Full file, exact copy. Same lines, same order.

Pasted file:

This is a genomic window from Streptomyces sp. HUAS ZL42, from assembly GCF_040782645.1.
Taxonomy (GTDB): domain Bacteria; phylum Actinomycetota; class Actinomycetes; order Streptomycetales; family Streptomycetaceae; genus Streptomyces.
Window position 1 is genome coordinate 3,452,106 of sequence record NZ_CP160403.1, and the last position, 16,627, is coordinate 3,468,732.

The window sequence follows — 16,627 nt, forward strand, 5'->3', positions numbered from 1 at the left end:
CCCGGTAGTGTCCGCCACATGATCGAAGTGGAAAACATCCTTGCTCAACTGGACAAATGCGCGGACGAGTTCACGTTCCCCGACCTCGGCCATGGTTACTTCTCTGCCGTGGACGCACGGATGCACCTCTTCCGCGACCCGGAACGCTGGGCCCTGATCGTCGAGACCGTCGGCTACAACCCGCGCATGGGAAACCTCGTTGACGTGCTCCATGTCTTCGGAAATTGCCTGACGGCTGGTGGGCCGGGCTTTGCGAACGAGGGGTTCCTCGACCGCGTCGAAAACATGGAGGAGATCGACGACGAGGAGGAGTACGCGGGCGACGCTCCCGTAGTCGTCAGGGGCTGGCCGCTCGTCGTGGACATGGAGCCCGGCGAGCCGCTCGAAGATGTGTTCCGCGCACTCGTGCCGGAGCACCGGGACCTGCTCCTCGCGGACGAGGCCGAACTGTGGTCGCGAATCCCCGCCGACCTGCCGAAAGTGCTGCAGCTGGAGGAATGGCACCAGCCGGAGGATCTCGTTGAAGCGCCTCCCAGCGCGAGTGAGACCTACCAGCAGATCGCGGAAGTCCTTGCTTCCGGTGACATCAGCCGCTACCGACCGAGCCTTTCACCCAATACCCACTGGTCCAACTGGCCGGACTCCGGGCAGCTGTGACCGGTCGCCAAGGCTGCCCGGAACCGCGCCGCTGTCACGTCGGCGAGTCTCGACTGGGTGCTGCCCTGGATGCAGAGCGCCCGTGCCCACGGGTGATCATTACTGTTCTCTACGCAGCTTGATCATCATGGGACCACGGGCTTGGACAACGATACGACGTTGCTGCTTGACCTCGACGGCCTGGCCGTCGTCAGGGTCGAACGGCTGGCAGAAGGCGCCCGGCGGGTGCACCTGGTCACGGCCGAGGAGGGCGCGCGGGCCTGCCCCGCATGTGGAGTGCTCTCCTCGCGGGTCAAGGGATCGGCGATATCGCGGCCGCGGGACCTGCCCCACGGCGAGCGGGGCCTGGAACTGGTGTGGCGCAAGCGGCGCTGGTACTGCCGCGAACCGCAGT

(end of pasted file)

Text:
This is a genomic window from Streptomyces sp. HUAS ZL42, from assembly GCF_040782645.1.
Taxonomy (GTDB): domain Bacteria; phylum Actinomycetota; class Actinomycetes; order Streptomycetales; family Streptomycetaceae; genus Streptomyces.
Window position 1 is genome coordinate 3,452,106 of sequence record NZ_CP160403.1, and the last position, 16,627, is coordinate 3,468,732.

The window sequence follows — 16,627 nt, forward strand, 5'->3', positions numbered from 1 at the left end:
CCCGGTAGTGTCCGCCACATGATCGAAGTGGAAAACATCCTTGCTCAACTGGACAAATGCGCGGACGAGTTCACGTTCCCCGACCTCGGCCATGGTTACTTCTCTGCCGTGGACGCACGGATGCACCTCTTCCGCGACCCGGAACGCTGGGCCCTGATCGTCGAGACCGTCGGCTACAACCCGCGCATGGGAAACCTCGTTGACGTGCTCCATGTCTTCGGAAATTGCCTGACGGCTGGTGGGCCGGGCTTTGCGAACGAGGGGTTCCTCGACCGCGTCGAAAACATGGAGGAGATCGACGACGAGGAGGAGTACGCGGGCGACGCTCCCGTAGTCGTCAGGGGCTGGCCGCTCGTCGTGGACATGGAGCCCGGCGAGCCGCTCGAAGATGTGTTCCGCGCACTCGTGCCGGAGCACCGGGACCTGCTCCTCGCGGACGAGGCCGAACTGTGGTCGCGAATCCCCGCCGACCTGCCGAAAGTGCTGCAGCTGGAGGAATGGCACCAGCCGGAGGATCTCGTTGAAGCGCCTCCCAGCGCGAGTGAGACCTACCAGCAGATCGCGGAAGTCCTTGCTTCCGGTGACATCAGCCGCTACCGACCGAGCCTTTCACCCAATACCCACTGGTCCAACTGGCCGGACTCCGGGCAGCTGTGACCGGTCGCCAAGGCTGCCCGGAACCGCGCCGCTGTCACGTCGGCGAGTCTCGACTGGGTGCTGCCCTGGATGCAGAGCGCCCGTGCCCACGGGTGATCATTACTGTTCTCTACGCAGCTTGATCATCATGGGACCACGGGCTTGGACAACGATACGACGTTGCTGCTTGACCTCGACGGCCTGGCCGTCGTCAGGGTCGAACGGCTGGCAGAAGGCGCCCGGCGGGTGCACCTGGTCACGGCCGAGGAGGGCGCGCGGGCCTGCCCCGCATGTGGAGTGCTCTCCTCGCGGGTCAAGGGATCGGCGATATCGCGGCCGCGGGACCTGCCCCACGGCGAGCGGGGCCTGGAACTGGTGTGGCGCAAGCGGCGCTGGTACTGCCGCGAACCGCAGT